7. Trust Through Communication

In 2020, we saw a dramatic spike with consumers prioritising safety and hygiene, but how do we ensure brands communicate their commitment to providing high standards? Here is where packaging design steps in and curiously, we see a reversal in perception. Once, messaging like ‘untouched by hands’ on product packages would invoke a sense of industrially mass production, but today, it is a hallmark of safety! Brands shall find new ways to build this trust via packaging, so this is an area to watch.

We hope that these shared insights shed some light on packaging trends in a year that perhaps will go down as the year of recovery as the world gets back on its feet!

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The brand name, list of ingredients and description as well. How do you fit all this into a limited space and still make it all look organised and appealing? Well, that’s why we have packaging designers. Akim Melnik, a Packaging Designer from Belarus believes it’s important to keep certain key things in mind to help fulfil the purpose. In a conversation with Creative Gaga, he tells us about his design dogma.

CG: Your designs are mostly focused on branding and packaging. What is your design philosophy that makes you as a brand, stand out?

Akim. To describe the philosophy in words is difficult. It’s like a dream that you’ve had, you remember it, but just cannot describe it. However, there are some things that are always important to be aware of when designing for a product or brand. First is to meet the expectations and preferences of the target audience. Secondly, ergonomics and making sure information on a pack is correctly presented is crucial too. And lastly, you cannot create without knowing what’s already out there. Hence, competent analysis and research of competitive product packaging is a necessary step. Remember, that a good design can sell a bad product, just like a bad design can worsen the selling a good product.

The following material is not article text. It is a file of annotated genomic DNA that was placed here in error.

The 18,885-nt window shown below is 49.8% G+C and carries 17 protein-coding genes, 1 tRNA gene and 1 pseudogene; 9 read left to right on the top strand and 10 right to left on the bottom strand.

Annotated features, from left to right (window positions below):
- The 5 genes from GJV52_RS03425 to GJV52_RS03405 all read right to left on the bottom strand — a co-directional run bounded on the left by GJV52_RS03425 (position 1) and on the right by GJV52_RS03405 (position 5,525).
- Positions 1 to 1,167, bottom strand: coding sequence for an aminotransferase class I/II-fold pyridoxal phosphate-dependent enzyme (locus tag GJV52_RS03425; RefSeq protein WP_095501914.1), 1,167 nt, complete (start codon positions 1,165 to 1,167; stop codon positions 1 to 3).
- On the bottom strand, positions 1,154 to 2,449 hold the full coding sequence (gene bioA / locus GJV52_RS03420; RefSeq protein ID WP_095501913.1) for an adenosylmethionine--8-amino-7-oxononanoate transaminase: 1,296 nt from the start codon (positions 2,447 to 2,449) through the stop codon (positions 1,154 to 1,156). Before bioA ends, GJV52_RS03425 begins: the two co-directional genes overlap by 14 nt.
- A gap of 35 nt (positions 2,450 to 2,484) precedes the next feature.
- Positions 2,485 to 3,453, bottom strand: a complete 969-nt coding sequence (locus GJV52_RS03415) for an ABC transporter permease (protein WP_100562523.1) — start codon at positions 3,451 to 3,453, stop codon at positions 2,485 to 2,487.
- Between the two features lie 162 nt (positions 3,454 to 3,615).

Packaging
NOORBEST HIBISCUS DRINKS
Packaging
NOORBEST HIBISCUS DRINKS

CG: You have designed across a range of products, providing packaging in a variety of shapes. How do put yourself in the brand’s shoes? How do you know a juice bottle should look like a juice bottle and not like an oil bottle?

Akim. Sometimes you have to comply with existing stereotypes, and sometimes deliberately go against them. Much depends on the marketing objectives of our client. The client, brand and brief determine where you must draw the line.

Tea Package Design
Tea Package Design
Helsy Granulated Coffee

CG: Packaging and logo design has to be practical because they serve a purpose that has to be truthful and genuine. How do you balance practicality with creativity?

Akim. The primary function of packaging design is to appeal emotionally. Practicality comes second. Any task can be perceived either as a routine or as an opportunity to show their creativity. Good packaging design is a harmony of creativity and practicality, all done in a contained manner.

Packaging
Silver Probe Vodka Decor Design
Packaging
Silver Probe Vodka Decor Design
Packaging
Indian Instant Coffee Package Design
Packaging
Indian Instant Coffee Package Design

CG: When you started as a design studio, what was the most difficult part? How did you overcome challenges to become so successful? How do you reach out to the world?